This paper aims to describe a research effort towards the comprehension of the unsteady phenomena due to the deployment of high-lift devices at approach/landing conditions.
The work starts from a preexisting platform based on an immersed boundary (IB) method whose capabilities are extended to study compressible and viscous flows around moving/deforming objects. A hybrid Lagrangian-Eulerian approach is designed to consider the motion of multiple bodies through a fixed Cartesian mesh. That is, the cells’ volumes do not move in space but rather they observe the solid walls crossing themselves. A dynamic discrete forcing makes use of a moving least-square procedure which has been validated by simulating well-known benchmarks available for rigid body motions. Partitioned fluid-structure interactions (FSI) strategies are explored to consider aeroelastic phenomena. A shared platform, between the aerodynamic and the structural solvers, fulfils the loads’ transfer and drives the sequence of the operating steps.
The first part of the results is devoted to a basic two-dimensional study aiming at evaluating the accuracy of the method when simple rigid motions are prescribed. Afterwards, the paper discusses the solution obtained when applying the dynamic IB method to the rigid deployment of a Krueger-flap. The final section discusses the aeroelastic behaviour of a three-element airfoil during its deployment phase. A loose FSI coupling is applied for estimating the possible loads’ downgrade.
The IB surfaces are allowed to move less than one IB-cell size at each time-step de-facto restricting the Courant-Friedrichs-Lewy (CFL) based on the wall velocity to be smaller than unity. The violation of this constraint would impair the explicit character of the method.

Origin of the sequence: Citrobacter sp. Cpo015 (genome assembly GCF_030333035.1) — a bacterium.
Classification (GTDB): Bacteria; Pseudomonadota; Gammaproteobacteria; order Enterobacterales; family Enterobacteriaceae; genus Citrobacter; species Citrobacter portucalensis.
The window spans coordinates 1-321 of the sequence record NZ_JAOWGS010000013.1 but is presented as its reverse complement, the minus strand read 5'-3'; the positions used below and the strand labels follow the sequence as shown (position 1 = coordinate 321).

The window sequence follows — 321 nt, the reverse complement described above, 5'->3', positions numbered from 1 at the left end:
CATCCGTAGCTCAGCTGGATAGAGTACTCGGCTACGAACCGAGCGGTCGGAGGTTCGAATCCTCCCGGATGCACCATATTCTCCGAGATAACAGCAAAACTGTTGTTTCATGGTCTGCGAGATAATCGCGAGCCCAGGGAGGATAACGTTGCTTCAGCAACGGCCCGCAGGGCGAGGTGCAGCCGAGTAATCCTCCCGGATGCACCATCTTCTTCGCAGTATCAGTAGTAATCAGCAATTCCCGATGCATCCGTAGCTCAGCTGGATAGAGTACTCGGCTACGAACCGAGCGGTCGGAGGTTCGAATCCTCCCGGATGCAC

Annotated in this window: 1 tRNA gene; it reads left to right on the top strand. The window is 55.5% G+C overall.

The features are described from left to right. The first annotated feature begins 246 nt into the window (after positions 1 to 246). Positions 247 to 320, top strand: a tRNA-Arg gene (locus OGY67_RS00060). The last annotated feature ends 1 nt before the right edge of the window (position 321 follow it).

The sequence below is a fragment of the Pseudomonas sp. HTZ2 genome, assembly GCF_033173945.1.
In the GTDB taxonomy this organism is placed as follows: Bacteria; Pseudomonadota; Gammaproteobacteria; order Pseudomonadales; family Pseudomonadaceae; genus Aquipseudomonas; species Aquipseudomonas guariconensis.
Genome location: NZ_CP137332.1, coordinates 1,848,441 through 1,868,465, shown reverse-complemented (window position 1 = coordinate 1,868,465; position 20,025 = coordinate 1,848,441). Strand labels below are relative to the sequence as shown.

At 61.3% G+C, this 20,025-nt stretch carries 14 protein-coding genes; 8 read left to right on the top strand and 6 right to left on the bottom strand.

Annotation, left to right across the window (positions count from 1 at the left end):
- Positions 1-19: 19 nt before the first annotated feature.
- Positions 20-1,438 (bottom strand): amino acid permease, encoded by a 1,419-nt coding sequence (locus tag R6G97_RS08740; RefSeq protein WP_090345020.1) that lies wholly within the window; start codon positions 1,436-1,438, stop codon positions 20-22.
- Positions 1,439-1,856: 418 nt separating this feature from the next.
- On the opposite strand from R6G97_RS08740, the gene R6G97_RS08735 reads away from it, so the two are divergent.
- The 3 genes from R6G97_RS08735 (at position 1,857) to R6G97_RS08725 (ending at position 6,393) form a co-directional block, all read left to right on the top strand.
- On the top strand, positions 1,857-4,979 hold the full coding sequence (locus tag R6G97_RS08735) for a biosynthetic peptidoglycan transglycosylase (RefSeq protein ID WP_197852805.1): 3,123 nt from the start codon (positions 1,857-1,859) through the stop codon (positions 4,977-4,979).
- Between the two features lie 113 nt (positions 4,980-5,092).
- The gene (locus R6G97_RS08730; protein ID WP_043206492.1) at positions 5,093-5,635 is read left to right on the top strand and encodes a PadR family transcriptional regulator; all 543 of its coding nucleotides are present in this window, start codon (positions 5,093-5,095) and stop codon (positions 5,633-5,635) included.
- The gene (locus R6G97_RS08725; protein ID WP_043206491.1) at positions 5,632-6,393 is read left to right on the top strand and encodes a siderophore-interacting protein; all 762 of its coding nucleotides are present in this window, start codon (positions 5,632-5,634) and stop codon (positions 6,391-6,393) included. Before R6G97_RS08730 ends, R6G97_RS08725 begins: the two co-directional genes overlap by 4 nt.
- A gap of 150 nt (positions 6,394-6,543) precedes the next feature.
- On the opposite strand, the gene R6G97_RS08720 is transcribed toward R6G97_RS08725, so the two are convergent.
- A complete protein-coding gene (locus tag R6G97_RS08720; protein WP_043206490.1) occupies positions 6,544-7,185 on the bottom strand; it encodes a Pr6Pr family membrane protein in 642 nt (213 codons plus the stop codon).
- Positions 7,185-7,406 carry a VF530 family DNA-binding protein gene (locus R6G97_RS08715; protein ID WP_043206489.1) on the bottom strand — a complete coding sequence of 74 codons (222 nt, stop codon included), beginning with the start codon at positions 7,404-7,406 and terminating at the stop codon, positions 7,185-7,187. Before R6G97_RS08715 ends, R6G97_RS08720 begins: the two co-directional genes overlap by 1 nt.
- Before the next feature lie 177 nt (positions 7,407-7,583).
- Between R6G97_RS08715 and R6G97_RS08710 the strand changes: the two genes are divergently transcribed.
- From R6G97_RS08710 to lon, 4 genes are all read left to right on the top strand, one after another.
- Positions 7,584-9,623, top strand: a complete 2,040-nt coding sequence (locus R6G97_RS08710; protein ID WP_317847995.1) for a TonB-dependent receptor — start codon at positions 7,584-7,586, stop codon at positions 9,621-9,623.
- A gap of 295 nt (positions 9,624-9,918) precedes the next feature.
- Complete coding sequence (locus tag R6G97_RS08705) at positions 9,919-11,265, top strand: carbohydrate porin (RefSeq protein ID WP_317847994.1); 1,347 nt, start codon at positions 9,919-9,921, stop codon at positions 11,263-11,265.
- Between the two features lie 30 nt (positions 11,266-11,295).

The proposed method improves automation in FSI numerical analysis and relaxes the human expertise/effort for meshing the computational domain around complex three-dimensional geometries. The logical consequence is an overall speed-up of the simulation process.
The value of the paper consists in demonstrating the applicability of dynamic IB techniques for studying high-lift devices. In particular, the proposed Cartesian method does not want to compete with body-conforming ones whose accuracy remains generally superior. Rather, the merit of this research is to propose a fast and automatic simulation system as a viable alternative to classic multi-block structured, chimaera or unstructured tools.
The research activity is supported by the European Community’s Horizon 2020 Programme under grant agreement N°769088 – UHURA.
Capizzano, F. and Sucipto, T. (2022), "Studying the deployment of high-lift devices by using dynamic immersed boundaries", Aircraft Engineering and Aerospace Technology, Vol. 94 No. 1, pp. 99-111. https://doi.org/10.1108/AEAT-12-2020-0325
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